What's the Difference Between AGVs and AMRs?

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Although there are some similarities between an automated guided vehicle and an autonomous mobile robot, this article shows the differences between AGVs and AMRs.

AGVs and AMRs have specific characteristics that make them useful for different applications. There are certain areas where the terms AMR and traditional AGV are used interchangeably. An AGV is not a robot, but a robotic device. It lacks the autonomy to determine or redefine its route. By contrast, an AMR can navigate without external guidance. In other words, the AMR has freedom of navigation and decision-making. 

What is an Autonomous Mobile Robot? What are AMRs?

An AMR is an Autonomous Mobile Robot with Natural Navigation that can redefine routes or paths and avoid obstacles. AMRs don't require predefined fixed paths. It can define its route on-the-fly. If an obstacle is detected, the AMR will adjust its path to navigate around the object.

What is an Automated Guided Vehicle? What are AGVs?

An AGV navigates automatically along given tracks (physical or virtual, magnetic tape, reflectors triangulation, etc). The given and fixed paths cannot be abandoned by AGVs. In the case that the AGV safety sensors detect an obstacle, the AGV will stop moving and wait until the obstacle is removed. 

If we look at the characteristics of AMRs, it’s easy to see how they offer advantages over AGVs:

Lower Cost and More Adaptable

Traditional AGVs typically use specialty signifiers like tracks, wires, tape, and reflectors to navigate which are fixed references, and are supposed to be installed in advance. Meanwhile, they must be changed whenever a route or delivery scenario changes. However, AMRs use dynamic digital maps and utilize onboard cameras and these AMR features allow the robots to be configured and mapped quickly under the control of the laser navigation systems. The return on investment (ROI) is typically in a few months when using AMRs. It also allows the robot to be reprogrammed with ease and simply route change the route on the digital map.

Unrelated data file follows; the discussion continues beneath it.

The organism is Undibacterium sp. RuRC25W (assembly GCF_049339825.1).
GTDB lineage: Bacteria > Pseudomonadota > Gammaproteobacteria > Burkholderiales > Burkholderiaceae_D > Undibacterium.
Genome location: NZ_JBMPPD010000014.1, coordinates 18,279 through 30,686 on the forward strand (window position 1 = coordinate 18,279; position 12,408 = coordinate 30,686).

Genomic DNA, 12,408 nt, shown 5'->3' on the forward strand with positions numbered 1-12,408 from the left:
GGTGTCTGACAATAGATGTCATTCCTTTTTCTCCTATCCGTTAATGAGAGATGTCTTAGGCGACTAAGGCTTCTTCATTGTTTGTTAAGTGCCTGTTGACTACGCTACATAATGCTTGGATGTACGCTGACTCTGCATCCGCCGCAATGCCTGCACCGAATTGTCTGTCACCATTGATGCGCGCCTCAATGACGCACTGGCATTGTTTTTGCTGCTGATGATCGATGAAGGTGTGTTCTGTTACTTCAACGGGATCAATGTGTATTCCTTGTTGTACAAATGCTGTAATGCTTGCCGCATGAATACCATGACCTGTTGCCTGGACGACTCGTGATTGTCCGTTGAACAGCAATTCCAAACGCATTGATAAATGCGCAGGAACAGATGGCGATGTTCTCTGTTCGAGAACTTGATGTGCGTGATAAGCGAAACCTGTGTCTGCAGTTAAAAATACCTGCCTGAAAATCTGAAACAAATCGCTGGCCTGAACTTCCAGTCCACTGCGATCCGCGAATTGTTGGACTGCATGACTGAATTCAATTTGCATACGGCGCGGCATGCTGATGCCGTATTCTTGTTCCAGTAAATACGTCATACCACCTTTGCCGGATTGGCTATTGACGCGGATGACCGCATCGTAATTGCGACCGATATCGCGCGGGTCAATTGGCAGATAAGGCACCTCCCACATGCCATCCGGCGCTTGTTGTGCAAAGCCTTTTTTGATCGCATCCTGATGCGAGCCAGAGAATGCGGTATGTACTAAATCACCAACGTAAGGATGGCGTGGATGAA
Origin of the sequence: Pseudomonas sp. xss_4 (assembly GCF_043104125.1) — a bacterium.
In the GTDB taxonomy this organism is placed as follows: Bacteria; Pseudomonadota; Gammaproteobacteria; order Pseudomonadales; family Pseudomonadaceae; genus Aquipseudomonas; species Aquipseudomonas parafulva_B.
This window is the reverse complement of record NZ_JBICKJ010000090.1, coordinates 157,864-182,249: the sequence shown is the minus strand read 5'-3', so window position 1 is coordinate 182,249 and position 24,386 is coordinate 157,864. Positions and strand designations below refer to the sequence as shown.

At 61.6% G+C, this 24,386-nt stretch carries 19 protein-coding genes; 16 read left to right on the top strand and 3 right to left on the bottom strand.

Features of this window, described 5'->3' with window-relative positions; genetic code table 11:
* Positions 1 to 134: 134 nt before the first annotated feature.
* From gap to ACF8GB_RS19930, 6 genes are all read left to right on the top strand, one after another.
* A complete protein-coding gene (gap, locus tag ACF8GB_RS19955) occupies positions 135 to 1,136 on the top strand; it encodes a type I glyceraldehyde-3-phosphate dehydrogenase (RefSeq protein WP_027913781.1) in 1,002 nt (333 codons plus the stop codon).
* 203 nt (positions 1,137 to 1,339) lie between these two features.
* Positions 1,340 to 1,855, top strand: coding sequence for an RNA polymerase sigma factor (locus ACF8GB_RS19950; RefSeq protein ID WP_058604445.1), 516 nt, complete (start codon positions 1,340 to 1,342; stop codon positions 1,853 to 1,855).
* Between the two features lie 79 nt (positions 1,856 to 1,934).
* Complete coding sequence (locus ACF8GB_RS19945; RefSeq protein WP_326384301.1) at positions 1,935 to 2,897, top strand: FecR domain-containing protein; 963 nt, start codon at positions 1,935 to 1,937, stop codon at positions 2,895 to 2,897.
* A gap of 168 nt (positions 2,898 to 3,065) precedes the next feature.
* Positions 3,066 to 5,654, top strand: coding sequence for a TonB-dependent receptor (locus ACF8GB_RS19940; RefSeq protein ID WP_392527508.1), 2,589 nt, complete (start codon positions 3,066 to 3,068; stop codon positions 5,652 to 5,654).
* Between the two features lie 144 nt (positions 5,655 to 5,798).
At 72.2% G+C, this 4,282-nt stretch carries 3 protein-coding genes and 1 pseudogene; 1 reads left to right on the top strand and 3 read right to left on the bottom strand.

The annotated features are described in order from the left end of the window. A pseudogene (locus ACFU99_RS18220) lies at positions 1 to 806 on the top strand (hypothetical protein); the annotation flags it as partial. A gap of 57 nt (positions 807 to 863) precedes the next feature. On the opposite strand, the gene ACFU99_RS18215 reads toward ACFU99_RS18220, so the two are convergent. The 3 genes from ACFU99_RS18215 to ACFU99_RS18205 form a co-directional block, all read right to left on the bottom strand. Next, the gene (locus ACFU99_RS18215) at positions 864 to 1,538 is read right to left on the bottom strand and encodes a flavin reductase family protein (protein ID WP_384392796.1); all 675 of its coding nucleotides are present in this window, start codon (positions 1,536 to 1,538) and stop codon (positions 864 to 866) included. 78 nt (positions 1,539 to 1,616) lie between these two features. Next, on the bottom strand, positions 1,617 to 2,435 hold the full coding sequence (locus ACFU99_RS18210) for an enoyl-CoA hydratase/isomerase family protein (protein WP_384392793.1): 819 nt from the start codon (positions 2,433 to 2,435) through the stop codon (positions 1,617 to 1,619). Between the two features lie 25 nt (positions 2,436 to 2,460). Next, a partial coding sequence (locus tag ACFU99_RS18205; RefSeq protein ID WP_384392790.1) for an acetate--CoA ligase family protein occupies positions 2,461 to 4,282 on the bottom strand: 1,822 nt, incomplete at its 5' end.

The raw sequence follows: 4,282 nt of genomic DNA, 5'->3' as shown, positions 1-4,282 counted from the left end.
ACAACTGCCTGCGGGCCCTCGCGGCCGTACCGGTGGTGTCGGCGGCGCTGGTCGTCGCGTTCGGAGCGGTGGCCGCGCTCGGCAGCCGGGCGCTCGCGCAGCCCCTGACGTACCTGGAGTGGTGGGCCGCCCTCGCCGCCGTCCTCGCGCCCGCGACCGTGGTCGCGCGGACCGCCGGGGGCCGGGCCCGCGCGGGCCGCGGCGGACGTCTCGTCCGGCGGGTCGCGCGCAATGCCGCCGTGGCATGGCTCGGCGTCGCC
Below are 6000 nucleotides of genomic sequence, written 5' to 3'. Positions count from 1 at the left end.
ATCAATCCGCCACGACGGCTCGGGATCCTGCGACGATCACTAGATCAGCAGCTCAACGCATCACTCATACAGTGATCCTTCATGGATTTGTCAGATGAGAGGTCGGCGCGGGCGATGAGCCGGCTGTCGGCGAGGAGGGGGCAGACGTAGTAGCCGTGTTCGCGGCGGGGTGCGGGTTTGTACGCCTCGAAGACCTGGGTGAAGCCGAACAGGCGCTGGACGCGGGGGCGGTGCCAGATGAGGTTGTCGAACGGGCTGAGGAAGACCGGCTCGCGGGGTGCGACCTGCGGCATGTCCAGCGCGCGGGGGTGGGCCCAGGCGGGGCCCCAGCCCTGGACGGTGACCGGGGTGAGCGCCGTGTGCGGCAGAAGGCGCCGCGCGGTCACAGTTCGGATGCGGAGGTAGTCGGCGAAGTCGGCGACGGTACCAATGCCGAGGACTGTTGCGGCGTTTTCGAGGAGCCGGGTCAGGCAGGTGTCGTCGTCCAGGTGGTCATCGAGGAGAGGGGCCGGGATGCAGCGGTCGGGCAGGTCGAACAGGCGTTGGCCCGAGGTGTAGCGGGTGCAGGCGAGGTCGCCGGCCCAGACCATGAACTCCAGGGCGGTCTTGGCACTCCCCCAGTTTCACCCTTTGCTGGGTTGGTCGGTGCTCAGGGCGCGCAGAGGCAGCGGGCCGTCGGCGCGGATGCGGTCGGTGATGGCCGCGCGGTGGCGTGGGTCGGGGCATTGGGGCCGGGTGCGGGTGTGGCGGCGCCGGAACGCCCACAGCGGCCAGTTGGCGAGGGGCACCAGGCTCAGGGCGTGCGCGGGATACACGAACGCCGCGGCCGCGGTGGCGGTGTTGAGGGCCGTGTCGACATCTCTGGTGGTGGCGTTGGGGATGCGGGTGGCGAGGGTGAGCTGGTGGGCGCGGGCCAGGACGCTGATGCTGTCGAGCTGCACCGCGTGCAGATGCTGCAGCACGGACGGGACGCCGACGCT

Collaborative

Nearly all AGV systems are designed to work without obstructions and away from people. AGVs are undoubtedly safe in that they will stop when an obstacle is detected but they will keep still until that obstacle is removed which is the opposite of AMRs——They were designed from the start to be collaborative. AMRs can be delivered directly to the point of use-wherever that might be. They can travel the same hallways with pedestrian foot traffic. If an obstacle is detected and there is sufficient room for the robot to travel around it, AMR will do so and keep the delivery humming along. Some AGV vendors have claimed their systems are more efficient. If there’s any truth to that it’s mainly due to the required environment. It is obvious that any AMR will work more efficiently if such obstacles are not in its path. If AMRs had the luxury of working in a controlled environment like an AGV system the results would be even better. You would have all the advantages of the lower upfront costs and changeability, along with the unfettered efficiency of an AGV. 

Flexible Delivery

When AGVs deliver materials from their depots to their drop-off points, their routes are typically concrete. This strict guidance system and route definition constrain the manufacturer into that specific path and those fixed drop-off or pickup points. AMRs are far more flexible since they use mapping software where myriad routes can be established and a fleet management system determines the ideal route for a delivery or pickup. 

Coordination 

Most AGVs function independently and must be manually programmed to avoid each other and also do so by the infrastructure required (tracks). However, a fleet of AMRs employed at a single facility can communicate with each other to maximize traffic flow, avoid collisions and jams, and increase operational efficiency. AMRs also should be connected to production systems like PLCs. Integration to the PLC system ensures a smooth flow between automation celasls which efficiently pairs the production process with the AMRs. It is a real-world internet of things (IoT) solution to a plant’s automation.

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